Author Lt. Col. Grossman has made a study of this. Apart from the title, which I think needlessly sensationalizes a well-researched book, Assassination Generation is an important read for parents, teachers, youth workers, lawyers and lawmakers.
         
            Grossman has a fascinating background. Serving many years as a career combat soldier in the U.S. infantry and in the Airborne Division as a paratrooper and officer, and later as a Professor of Psychology at West Point and Professor of Military Science at Arkansas State University, Grossman brings unusual expertise to this nasty topic.  His psychological area of study is on how people kill each other.  That's right.
His previous books have dealt with the difficulty of training professional soldiers to actually shoot to kill an enemy.  His research indicates that people have a built in resistance to taking the life of another human. Statistics for kill rates for soldiers in riflemen companies in various wars shows that no matter how accurate a soldier may be at shooting at a paper target they must still be trained at length to overcome this resistance before they will shoot to kill another human being.  Assassination Generation makes a good case for showing that shoot-to-kill video games are as effective in overcoming a person’s reluctance to take a life as the best military training is. Our shoot-to-kill video-game players, in other words, learn to take the actual lives of humans just as soldiers do.
           
            Assassination Generation is a readable and well-researched statistical case for connecting the rise of mass shootings in the world with the rise in popularity and availability of highly graphic ‘first person’ killer video games.  In these restricted or adult-rated games, the player assumes the role of rogue cop, lone-wolf soldier, frustrated armed guard, or just about anyone with varied weaponry and unlimited ammunition and uses these to kill people. Sometimes the killed people are ‘bad guys’ and sometimes they are innocent bystanders. Kills are rewarded with points or advancement to a higher level in the game’s structure. These sick games show killing as graphically realistic and messy. Each shot is accompanied by details of corpses, blood spatter, chunks of flesh flying, people begging for mercy and all sorts of nasty stuff most of us will never see in a normal lifetime.

            Grossman does not argue for an absolute ban on these snuff games but makes the case that ratings for these games are not well regulated or consistent. Games identified as dangerous to young minds are still too easily purchased by youth. The harmful effects of these games on young minds is more long-lasting than the effects on adults. He shows how the billion dollar media industry lobbyists have caused confusion over the ratings issue, leaving some of the most destructive video games too easily available to children.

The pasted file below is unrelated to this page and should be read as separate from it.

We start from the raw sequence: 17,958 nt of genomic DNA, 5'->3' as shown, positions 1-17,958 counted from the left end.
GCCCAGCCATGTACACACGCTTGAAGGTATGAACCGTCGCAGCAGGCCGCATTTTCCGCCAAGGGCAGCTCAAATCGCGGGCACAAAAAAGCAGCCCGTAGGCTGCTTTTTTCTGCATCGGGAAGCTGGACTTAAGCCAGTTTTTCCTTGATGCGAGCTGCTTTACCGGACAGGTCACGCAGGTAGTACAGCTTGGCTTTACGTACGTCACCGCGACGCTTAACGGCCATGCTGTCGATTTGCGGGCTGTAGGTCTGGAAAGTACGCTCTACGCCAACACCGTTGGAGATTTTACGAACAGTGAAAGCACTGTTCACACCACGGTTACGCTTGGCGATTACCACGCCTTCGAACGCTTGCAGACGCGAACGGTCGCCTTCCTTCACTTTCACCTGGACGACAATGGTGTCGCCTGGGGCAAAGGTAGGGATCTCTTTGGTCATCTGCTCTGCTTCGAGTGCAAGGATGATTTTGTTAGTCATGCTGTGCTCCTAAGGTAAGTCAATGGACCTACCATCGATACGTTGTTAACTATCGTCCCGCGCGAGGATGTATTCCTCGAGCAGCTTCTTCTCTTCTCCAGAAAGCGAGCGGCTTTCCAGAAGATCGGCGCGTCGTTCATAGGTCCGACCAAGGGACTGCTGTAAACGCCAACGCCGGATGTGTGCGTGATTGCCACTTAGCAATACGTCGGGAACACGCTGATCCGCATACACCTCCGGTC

Grossman shows that increased used of media leads not only to violent behaviours but to other aberrant behaviours in youth too.  Interestingly, children and teenagers now spend more time on video screens and interactive electronic media than any other activity besides sleeping.

            Grossman makes some basic suggestions as to how parents can prevent harm form overuse and addictions to video games.

            The only jarring note is that Grossman does not line himself up with the 85% of Americans, who want more restrictions on automatic weapons. He avoids the obvious connection between angry lunatics being able to own ever more sophisticated types of automatic weapons and the murderous head count of American folks shot dead by them. His case is that even in countries with strict gun controls, like Norway, automatic weapons and assault rifles can still be obtained by someone like Anders Behring Breivik who killed 77 teenagers.
            Perhaps.
            But the mass killings in the USA, while its ‘good-ole-boy’ gun lobby continues to block any meaningful restrictive legislation, far outnumber the slaughter in other countries with limited public access to guns.